Gunshot Call Production by the North Pacific Right Whale Eubalaena Japonica in the Southeastern Bering Sea
During dedicated surveys for the Critically Endangered eastern stock of North Pacific right whales (Eubalaena japonica) in the Bering Sea, focal follows (FFs) were combined with passive acoustic monitoring to correlate vocal activity with dive behavior.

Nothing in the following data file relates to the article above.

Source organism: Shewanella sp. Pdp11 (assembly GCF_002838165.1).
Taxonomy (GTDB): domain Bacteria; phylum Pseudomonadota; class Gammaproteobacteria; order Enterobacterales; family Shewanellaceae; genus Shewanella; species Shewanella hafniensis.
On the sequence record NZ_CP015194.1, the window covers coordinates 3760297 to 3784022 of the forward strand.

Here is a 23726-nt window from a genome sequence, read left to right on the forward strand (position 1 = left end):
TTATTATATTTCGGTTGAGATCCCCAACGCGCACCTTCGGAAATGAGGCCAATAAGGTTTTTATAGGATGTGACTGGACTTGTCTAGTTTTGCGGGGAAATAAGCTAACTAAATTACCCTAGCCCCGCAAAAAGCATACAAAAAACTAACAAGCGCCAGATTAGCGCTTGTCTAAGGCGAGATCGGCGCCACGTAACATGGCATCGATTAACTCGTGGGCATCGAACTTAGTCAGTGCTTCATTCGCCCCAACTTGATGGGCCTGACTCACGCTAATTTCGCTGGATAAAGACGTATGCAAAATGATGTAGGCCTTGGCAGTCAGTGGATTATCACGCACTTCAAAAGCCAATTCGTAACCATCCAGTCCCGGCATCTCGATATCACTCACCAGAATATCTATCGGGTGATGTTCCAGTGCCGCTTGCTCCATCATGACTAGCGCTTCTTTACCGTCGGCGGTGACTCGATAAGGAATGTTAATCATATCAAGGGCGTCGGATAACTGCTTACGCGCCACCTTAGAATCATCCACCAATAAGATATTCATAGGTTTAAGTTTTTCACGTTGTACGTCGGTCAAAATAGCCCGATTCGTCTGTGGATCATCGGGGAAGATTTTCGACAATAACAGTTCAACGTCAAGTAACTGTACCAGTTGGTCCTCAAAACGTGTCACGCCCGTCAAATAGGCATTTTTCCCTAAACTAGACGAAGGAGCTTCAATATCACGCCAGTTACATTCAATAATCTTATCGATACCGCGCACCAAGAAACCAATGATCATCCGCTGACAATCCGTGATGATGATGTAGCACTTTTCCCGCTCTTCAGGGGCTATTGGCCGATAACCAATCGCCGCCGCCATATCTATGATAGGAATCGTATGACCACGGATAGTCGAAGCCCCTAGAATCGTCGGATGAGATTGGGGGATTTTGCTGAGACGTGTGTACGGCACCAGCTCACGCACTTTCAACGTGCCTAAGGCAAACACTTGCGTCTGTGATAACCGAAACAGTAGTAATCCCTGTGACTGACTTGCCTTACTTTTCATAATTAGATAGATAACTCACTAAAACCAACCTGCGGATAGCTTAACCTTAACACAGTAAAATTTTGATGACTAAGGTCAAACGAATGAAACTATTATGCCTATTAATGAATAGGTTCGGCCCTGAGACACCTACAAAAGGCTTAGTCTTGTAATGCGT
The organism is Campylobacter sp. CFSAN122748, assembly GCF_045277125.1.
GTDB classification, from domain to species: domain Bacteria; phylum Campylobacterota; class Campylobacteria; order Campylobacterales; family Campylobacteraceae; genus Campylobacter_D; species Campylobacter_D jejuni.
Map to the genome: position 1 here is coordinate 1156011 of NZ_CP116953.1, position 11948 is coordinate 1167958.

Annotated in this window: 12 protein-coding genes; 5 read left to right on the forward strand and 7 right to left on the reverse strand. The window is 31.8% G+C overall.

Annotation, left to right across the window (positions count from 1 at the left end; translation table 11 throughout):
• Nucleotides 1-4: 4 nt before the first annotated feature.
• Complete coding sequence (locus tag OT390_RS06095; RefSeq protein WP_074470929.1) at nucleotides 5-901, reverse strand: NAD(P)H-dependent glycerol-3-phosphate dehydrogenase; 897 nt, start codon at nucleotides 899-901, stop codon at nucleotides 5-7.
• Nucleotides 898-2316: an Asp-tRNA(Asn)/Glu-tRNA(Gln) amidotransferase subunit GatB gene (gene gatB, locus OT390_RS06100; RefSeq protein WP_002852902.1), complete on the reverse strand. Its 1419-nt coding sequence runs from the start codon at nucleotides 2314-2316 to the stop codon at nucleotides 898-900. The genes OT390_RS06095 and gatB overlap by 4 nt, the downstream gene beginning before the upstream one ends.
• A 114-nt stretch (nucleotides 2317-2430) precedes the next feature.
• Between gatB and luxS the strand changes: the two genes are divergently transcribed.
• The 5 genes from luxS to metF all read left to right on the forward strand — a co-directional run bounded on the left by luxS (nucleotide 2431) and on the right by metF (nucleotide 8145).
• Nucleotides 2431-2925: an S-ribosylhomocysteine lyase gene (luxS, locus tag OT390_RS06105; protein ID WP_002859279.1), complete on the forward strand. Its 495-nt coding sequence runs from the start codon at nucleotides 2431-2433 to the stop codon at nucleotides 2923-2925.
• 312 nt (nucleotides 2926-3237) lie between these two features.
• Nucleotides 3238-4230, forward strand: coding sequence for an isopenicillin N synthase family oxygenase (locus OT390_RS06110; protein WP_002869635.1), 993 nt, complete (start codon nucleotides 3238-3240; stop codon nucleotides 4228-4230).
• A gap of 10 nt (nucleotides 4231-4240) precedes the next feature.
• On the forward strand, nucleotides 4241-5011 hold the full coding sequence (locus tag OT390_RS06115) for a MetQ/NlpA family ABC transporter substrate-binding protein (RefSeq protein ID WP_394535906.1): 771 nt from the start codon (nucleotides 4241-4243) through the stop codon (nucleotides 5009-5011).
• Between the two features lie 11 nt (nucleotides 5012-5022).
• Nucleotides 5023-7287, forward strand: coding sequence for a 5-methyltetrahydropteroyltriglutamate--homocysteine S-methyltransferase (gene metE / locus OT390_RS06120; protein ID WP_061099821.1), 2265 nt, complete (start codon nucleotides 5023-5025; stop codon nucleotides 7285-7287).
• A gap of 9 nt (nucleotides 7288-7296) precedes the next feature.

ABSTRACT: During dedicated surveys for the Critically Endangered eastern stock of North Pacific right whales Eubalaena japonica (NPRW) in the Bering Sea, focal follows (FFs) were combined with passive acoustic monitoring to correlate vocal activity with dive behavior. During FFs, impulsive gunshot calls (hereafter ‘gunshots’), similar to those produced by other right whale populations, were localized to male and female NPRWs. The timing of gunshots correlated strongly with diving behavior observed during the FFs. Log survivorship analysis of inter-blow intervals showed a bout criterion interval of 40 s, separating the data into shorter surfacings and longer dives. For both, gunshots were skewed closer to the end of the sequence (modal gunshot to blow times: 5 s for dives, 7 s for surfacings) than the beginning (modal blow to gunshot times: 22 s for dives, 13 s for surfacings). Gunshots were more commonly produced during dives than surfacings. Mean gunshot calling rate during FFs was 133.0 calls h-1 (range: 38.9-425.0). Other NPRW calls, including upcalls, the predominant call used to identify right whales acoustically, were not detected during the FFs. To determine comparative call detection rates, an additional 180 h of non-FF recordings were analyzed. Gunshots were detected ~50 times more frequently than upcalls (mean: 228.3 vs. 4.3 calls h-1, respectively), with a maximum gunshot calling rate of 835.7 calls h-1. This is the first study to definitively attribute gunshots to NPRW, and demonstrates the importance of including gunshots in passive acoustic studies, which will greatly increase NPRW detectability while supporting more accurate determinations of their spatio-temporal distribution.